Tuesday, November 07, 2006

Allen Toussaint at the Jazz Cafe

Having missed Allen Toussaint when he performed in London a few months ago I made sure that I caught his act at the Jazz Cafe last night, despite the high ticket price. I was not disappointed. Looking decidedly dapper in a smart pinstripe suit and sitting at a grand piano with no accompaniment, he ranged through a good selection of his many compositions, plus one or two others, for over an hour and a half. Kicking off with Java, made famous by Al Hirt, he launched into a medley of some of his New Orleans classic songs, including Ernie K-Doe's A Certain Girl and Mother in Law, Benny Spellman's Fortune Teller and Lee Dorsey's Working in a Coalmine.
Allen has recently recorded an album with Elvis Costello so naturally he played a couple of tracks from that, but it was the New Orleans R and B that made the show, including several Lee Dorsey numbers, Wrong Number, an early recording by Aaron Neville, and the wonderful Lipstick Traces, the A (or B side depending how you look at it) of Fortune Teller by Benny Spellman. He included a couple of Professor Longhair tracks - his 'patron saint' as he put it - and How Come My Dog Don't Bark, but mostly it was a demonstration of what a great songwriter, and fantastic pianist, he is. Never the greatest of singers, he nevertheless did justice to everything he attempted and Southern nights (a rare hit for him as a recording artist) was a highlight coming, as it did, after some fascinating reminiscences about the stories he heard while visiting relatives in the Louisiana bayous as a child.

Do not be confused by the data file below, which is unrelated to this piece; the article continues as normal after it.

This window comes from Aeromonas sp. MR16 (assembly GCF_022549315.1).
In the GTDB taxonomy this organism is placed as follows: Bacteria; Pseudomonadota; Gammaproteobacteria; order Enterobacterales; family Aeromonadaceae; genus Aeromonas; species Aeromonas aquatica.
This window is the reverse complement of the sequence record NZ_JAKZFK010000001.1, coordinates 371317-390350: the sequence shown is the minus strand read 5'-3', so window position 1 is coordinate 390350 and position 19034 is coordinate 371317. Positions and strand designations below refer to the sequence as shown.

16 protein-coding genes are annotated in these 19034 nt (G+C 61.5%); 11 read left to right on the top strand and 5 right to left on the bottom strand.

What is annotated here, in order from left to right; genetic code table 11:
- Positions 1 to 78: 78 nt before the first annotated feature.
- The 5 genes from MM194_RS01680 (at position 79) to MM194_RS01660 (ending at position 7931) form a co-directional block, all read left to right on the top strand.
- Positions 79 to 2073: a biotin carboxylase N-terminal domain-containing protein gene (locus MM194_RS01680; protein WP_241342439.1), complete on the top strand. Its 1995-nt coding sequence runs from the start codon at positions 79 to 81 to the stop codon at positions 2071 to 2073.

Allen may be 68 but he still looks and sounds great. So many of those he made stars of have passed away that he remains one of the few remaining greats of New Orleans R and B which has always been my personal favourite style of music. Allen was one of the reasons I first visited the Big Easy and it was good to see and hear him once again.
Still with pianists I got round to buying the much hyped Last Man Standing at last. I agree with the favourable reviews Jerry Lee has received, although I have to say that I mostly preferred the upbeat numbers. He sounded rather old and tired on some of the country tracks.


At 9:41 pm , Blogger ken major said...

Thanks Nick for the informative review. I have always felt Alan is a musicians musician, respected more by the musos than the public. I never saw the publicity for the gig, nor was advised and still don't know what the price was. Howver basing on your review, if less than £20 would have attended.

At 10:11 am , Blogger Nick said...

Ken - you wouldn't have attended! It was £28.50 in advance plus booking fee and a whopping £35 on the door. A good evening though.


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